Priorities, not politics. Evidence, not ideology.
A Road to Affordability
Central New Jersey is a wonderful place – there are farms and other open spaces, the finest schools, attractive neighborhoods, and pleasant communities. We want our children to settle near us and our parents to remain. But that is becoming increasingly difficult because of the high cost of living in New Jersey and the dismal economic conditions in our state. While all the states in our region have recovered from the recession, New Jersey cannot seem to get its act together. We are 47th in the nation in job recovery and we owe billions to our pension systems. Our credit rating has been downgraded 9 times. People who want a job can’t find one and those who are lucky enough to have a job are not getting any paycheck increases. Our roads and bridges need repair, and the trains don’t run on time, when they run at all. With its economy flagging and its infrastructure crumbling, New Jersey is at a crossroads. Whatever we’re doing now, it isn’t working. We cannot continue down this path, making decisions based on politics and a short-term view.
Instead of throwing our hands in the air and giving up, I believe it’s time for a different approach. I believe it’s time to drop the posturing and political rhetoric, and prioritize economic growth by focusing on the things New Jersey does best. As a scientist and a teacher, I understand that New Jersey has a rich history of manufacturing, innovation, and education and that investing in these is key to our long-term economic growth. When we invest in high-tech startups and small businesses that create high quality 21st century jobs, we are investing in our future and growing our middle class.
We must recognize the enormous value of our small business community and make it easier for them to succeed by reviewing government regulations and removing those that cause more harm than good. I believe in the importance of technical education and investment in our research universities, because without it we will not be able to compete in a knowledge-dependent economy. We must invest in re-training unemployed workers in the skills that will make them invaluable to modern employers. And, in order to make our state more affordable, we need to review our tax structure and look for economies and opportunities to make it fairer.
There was a time when New Jersey’s economy was the envy of surrounding states. Our location between New York and Philadelphia, our first class roads and highways, and our well-educated work force enticed big corporations and businesses to build and grow here. New Jersey does not succeed unless all of us have a chance, unless we are treated fairly regardless of how we make our living.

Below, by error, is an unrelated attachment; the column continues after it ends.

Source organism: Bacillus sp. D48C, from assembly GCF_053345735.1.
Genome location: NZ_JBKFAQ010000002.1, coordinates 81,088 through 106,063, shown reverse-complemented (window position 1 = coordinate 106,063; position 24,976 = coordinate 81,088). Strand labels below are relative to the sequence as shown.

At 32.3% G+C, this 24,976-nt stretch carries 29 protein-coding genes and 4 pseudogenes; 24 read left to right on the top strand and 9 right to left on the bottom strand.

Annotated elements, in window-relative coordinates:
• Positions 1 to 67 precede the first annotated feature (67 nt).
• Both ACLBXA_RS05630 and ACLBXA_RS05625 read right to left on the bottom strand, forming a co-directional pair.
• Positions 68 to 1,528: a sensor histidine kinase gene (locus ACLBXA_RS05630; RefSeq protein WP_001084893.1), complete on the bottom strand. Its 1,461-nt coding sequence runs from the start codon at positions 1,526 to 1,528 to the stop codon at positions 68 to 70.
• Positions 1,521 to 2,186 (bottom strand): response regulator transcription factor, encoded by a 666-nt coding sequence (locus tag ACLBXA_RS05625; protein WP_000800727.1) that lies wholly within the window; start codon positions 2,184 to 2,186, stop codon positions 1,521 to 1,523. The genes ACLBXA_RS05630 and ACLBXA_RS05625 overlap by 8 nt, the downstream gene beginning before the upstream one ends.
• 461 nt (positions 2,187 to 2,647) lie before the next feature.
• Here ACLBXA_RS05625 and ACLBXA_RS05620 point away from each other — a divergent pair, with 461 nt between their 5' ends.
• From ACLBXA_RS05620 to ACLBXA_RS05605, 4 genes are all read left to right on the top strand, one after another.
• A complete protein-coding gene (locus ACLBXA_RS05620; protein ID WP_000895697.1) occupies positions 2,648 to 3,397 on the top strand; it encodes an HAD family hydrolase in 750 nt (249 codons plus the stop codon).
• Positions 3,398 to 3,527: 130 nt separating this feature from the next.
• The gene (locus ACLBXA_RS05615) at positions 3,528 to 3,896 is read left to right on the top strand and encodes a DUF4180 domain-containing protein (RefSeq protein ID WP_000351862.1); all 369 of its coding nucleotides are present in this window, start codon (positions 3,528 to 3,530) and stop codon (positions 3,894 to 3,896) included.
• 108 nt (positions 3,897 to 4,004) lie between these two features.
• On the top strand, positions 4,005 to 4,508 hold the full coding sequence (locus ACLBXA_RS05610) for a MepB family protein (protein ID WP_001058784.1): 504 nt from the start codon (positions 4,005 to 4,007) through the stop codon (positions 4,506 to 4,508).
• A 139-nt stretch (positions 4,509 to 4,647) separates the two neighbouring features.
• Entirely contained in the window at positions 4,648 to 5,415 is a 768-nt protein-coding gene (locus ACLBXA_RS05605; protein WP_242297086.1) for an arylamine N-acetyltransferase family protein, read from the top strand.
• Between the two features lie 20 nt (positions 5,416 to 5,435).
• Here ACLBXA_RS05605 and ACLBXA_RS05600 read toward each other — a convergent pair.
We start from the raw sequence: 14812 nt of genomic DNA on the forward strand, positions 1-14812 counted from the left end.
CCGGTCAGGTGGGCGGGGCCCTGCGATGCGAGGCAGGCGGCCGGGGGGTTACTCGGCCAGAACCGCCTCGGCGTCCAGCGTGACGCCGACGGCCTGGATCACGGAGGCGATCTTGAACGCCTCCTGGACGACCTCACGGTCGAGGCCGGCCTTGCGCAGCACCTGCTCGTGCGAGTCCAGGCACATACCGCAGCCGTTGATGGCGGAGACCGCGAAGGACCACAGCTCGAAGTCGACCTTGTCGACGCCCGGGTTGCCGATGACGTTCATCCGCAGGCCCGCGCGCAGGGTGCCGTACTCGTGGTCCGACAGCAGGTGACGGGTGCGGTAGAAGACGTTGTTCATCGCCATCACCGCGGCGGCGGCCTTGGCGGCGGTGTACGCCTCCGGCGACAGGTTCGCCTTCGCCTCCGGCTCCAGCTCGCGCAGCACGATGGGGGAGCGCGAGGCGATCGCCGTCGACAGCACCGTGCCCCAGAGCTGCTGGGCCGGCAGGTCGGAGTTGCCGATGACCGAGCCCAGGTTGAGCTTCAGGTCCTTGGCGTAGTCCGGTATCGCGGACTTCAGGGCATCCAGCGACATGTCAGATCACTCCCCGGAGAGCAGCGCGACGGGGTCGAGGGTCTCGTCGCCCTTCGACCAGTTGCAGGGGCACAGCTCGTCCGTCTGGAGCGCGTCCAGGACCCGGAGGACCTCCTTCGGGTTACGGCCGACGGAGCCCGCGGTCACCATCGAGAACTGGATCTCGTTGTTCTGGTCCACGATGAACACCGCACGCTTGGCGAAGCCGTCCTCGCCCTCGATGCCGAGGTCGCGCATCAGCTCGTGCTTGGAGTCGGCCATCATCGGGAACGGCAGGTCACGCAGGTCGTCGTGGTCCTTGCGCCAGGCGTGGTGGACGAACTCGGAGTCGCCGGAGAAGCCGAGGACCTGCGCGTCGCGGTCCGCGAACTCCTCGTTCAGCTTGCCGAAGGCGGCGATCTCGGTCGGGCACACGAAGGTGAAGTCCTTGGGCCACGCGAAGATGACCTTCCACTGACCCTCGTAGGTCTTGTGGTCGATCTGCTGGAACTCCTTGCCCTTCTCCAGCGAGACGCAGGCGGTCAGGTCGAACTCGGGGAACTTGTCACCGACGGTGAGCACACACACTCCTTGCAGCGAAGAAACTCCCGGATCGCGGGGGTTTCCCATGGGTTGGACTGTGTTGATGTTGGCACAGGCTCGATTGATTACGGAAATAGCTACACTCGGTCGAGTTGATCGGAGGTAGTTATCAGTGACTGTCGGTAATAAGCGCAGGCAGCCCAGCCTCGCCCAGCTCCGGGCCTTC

A strong education system gives students the opportunity to succeed and become future innovators and leaders. I am proud to live in a state that has some of the finest schools in the country. As a teacher, I know what it takes to make sure that our students graduate with the skills they need to compete in a global economy. We must work together to improve our public schools, empower and reward good teachers, increase access to pre-school, and invest in math and science education.
I will work to make college more affordable, so that everyone, regardless of income, has the opportunity to receive a high quality education. I strongly support our community colleges for the job they are doing and recognize the value of the NJ STARS scholarships that high school graduates with good grades can get to pay community college tuition. I also believe that we need more investment in technical schools, retraining workers for new jobs, and particularly workforce development.
Climate change is a reality and 2014 was the hottest year on record. Yet the State of New Jersey has pulled out of the Regional Greenhouse Gas Initiative, an agreement among 9 of our neighboring states meant to curb emissions of carbon dioxide. I believe that it is time to reverse that decision and join with surrounding states in the protection of our precious environment.
I also know that protecting our environment and creating jobs work together. The growth in sustainable clean sources of energy is already creating jobs and fostering new innovation in our universities. We must support these innovations and jobs with policies that promote growth and make New Jersey a leader in new technologies.
Our thriving tourism industry depends on a clean ocean, beautiful parks and open spaces. One of the most important factors in a company’s decision on where to locate is the quality of life for its employees. A clean and healthy environment is a big factor in that calculation. And yes, we are the Garden State so we must protect our farms from further development and foster our farm economy.
New Jersey has come a long way in protecting our fragile environment since the establishment of the Department of Environmental Protection in 1970. Our state had a terrible history of looking the other way while industrial polluters had a field day. Thousands of acres were covered with garbage, and our rivers were filthy. Much of that damage has been remediated, but there are still remnants of that history. I support strong enforcement against those who have desecrated our landscapes.